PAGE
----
Lifestyle can have a huge impact on your numbers. You’ve heard it all before, but health professionals think these messages are worth repeating:

  • If you’re a smoker, get help to stop.
  • Eat a wide variety of nutritious foods. Eat plenty of plant- and cereal-based foods; include lean meat, fish, poultry, dairy and/or alternatives; limit your saturated fat intake; eat only moderate amounts of total fat and sugars; choose foods low in salt; drink plenty of water.
  • Exercise regularly. Aim to do at least 30 minutes of moderate intensity activity on most, if not all, days of the week.
  • If you drink alcohol, drink in moderation.

Can a bone density test tell you if you have osteoporosis? Does a high PSA level mean you have prostate cancer? What about hormone tests and menopause? We look at the tests and discuss their real diagnostic value.

PSA levels and prostate cancer

Prostate specific antigen (PSA) is a protein produced by prostate cells in men. The 'normal' value for total PSA is age-dependent — your body makes more PSA as you get older. But total PSA levels above 4.0 ng/mL may indicate prostate disease — infection, enlargement of the prostate gland or cancer. However a PSA test isn’t recommended as a stand-alone diagnostic test for prostate cancer.

Only one in four men with an elevated PSA level will have cancer. And some men who have prostate cancer have normal PSA levels. In order to diagnose prostate cancer, a PSA test needs to be used in conjunction with other tests (rectal examination and biopsy, for example).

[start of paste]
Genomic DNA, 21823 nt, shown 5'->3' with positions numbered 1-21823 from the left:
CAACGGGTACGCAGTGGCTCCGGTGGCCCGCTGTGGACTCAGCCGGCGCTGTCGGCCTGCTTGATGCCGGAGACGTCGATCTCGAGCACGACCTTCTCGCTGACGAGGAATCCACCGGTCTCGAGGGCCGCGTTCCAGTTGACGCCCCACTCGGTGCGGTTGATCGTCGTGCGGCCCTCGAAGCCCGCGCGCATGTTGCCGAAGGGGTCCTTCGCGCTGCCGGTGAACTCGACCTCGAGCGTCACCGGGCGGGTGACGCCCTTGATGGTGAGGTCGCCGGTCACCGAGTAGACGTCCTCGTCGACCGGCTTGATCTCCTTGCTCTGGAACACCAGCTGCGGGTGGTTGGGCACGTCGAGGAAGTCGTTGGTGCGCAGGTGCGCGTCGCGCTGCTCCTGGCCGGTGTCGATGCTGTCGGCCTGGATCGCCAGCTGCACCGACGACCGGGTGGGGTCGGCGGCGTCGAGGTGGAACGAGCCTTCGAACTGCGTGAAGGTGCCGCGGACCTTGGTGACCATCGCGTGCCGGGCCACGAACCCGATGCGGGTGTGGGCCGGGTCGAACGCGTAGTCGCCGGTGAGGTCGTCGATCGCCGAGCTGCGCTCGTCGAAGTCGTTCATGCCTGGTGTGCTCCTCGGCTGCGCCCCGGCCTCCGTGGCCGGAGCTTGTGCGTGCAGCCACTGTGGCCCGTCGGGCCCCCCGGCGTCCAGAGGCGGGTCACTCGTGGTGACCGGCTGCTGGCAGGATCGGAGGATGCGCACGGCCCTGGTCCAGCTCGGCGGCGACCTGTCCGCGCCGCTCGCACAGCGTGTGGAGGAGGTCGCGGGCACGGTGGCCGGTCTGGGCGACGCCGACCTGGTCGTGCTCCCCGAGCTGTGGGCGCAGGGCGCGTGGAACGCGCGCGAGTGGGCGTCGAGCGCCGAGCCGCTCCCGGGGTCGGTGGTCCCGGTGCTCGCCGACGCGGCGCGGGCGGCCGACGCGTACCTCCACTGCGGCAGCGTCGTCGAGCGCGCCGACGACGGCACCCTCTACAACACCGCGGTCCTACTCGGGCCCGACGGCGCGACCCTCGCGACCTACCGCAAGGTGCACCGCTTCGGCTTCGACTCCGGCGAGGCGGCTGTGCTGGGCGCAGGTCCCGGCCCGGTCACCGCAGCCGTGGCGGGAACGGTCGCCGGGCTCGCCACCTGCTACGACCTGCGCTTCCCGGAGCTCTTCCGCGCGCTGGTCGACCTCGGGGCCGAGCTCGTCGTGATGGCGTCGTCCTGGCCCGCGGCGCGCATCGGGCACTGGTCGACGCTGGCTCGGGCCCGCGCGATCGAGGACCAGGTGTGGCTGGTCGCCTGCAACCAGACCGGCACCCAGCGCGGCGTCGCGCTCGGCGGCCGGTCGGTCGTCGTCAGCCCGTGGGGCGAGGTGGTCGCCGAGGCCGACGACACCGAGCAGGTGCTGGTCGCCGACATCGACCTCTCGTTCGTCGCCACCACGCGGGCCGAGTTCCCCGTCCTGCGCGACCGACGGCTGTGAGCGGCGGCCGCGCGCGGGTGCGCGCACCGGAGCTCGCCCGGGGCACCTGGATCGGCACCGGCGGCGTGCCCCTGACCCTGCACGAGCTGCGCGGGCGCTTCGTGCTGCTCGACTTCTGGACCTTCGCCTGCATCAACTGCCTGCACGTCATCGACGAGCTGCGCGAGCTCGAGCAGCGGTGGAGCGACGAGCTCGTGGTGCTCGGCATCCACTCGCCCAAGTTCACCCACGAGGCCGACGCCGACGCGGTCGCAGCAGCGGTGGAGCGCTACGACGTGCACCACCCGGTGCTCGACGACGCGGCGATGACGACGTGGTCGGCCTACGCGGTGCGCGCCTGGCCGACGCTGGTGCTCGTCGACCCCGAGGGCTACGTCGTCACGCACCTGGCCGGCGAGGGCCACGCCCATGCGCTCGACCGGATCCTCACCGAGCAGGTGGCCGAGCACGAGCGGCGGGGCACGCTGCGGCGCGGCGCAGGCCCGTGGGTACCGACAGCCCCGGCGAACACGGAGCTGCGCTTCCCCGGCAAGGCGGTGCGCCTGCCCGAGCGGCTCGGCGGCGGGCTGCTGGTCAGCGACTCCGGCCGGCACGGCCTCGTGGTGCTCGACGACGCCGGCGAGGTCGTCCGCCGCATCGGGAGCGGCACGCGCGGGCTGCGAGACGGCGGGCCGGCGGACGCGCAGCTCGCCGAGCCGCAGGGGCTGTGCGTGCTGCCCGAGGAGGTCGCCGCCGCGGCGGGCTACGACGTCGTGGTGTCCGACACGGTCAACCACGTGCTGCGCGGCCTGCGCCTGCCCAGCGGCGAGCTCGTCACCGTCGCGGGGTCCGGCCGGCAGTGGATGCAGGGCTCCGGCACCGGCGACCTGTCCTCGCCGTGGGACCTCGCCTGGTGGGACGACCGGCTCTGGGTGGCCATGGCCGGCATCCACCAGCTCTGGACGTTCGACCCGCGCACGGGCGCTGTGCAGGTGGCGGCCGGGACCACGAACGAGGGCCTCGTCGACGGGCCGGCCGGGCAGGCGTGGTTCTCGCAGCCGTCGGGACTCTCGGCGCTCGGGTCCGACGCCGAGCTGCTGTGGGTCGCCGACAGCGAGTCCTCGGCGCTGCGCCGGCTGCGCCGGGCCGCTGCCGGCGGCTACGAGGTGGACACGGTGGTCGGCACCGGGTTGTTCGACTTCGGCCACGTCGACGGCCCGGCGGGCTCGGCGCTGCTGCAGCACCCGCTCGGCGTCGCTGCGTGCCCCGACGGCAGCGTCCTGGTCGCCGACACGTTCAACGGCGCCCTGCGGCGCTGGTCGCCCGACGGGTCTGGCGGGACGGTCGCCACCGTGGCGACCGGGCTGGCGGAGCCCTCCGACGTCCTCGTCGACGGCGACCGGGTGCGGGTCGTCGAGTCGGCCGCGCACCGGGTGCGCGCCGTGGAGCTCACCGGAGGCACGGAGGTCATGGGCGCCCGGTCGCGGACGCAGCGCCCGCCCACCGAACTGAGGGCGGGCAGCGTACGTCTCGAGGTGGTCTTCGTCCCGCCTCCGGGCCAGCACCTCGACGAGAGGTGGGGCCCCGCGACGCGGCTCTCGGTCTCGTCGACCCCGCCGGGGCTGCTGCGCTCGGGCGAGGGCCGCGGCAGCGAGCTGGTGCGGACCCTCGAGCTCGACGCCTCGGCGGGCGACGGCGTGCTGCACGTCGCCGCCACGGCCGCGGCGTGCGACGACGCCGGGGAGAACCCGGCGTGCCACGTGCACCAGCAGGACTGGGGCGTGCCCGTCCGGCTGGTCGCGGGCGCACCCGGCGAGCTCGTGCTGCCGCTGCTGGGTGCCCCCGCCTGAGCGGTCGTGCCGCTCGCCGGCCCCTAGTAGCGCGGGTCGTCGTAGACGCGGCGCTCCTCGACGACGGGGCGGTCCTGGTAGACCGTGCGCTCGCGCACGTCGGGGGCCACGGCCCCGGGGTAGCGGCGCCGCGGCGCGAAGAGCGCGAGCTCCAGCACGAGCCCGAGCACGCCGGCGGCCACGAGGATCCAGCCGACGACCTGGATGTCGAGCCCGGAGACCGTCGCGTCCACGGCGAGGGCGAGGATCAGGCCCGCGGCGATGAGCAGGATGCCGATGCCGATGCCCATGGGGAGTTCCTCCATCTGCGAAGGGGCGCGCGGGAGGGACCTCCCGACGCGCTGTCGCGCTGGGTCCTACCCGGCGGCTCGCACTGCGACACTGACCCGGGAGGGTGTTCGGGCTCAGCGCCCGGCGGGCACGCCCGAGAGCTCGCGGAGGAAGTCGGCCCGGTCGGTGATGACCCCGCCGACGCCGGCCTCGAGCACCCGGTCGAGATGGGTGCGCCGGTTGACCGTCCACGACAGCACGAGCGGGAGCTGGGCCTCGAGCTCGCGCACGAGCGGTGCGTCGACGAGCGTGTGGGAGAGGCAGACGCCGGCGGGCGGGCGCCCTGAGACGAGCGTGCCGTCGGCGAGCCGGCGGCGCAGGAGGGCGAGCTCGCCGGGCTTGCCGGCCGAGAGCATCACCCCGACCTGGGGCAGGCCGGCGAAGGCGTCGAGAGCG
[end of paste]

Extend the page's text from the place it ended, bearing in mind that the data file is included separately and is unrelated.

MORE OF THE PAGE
Bone density and osteoporosis

Bone mineral density testing isn’t recommended as a general screening tool for osteoporosis. But if you have an increased risk of osteoporosis — you’re a woman aged over 45 and you fracture a bone after minimal trauma: falling from standing, for example — your doctor might refer you for testing to confirm a diagnosis.

The most accurate and reliable procedure for bone mineral density testing is dual energy x-ray absorptiometry (DEXA or DXA), a test in which a small amount of radiation is used to measure the density of the bones in the spine and hip, the most common areas for a fracture.

DEXA compares your bone mineral density to a reference population — most commonly healthy 30-year-old adults of the same sex — in order to give you a T-score. A score of 0 means your bone mineral density is equal to the norm for a healthy adult. A score between +1 and –1 is considered normal or healthy. A T-score of –2.5 or lower indicates osteoporosis.

Bone mineral density tests for all patients aged 70 years and over are covered by Medicare.

FSH levels and menopause

Follicle-stimulating hormone (FSH) stimulates the production of women’s eggs and is important in the regulation of menstruation.

The normal range of FSH depends on the stage of the menstrual cycle, and your age. During perimenopause — the transitional period before menopause which can last many years — FSH levels can fluctuate. After menopause they remain elevated.

However, hormone tests that measure FSH levels are of limited value for diagnosing menopause as results are so variable. Simply assessing symptoms can help establish a diagnosis.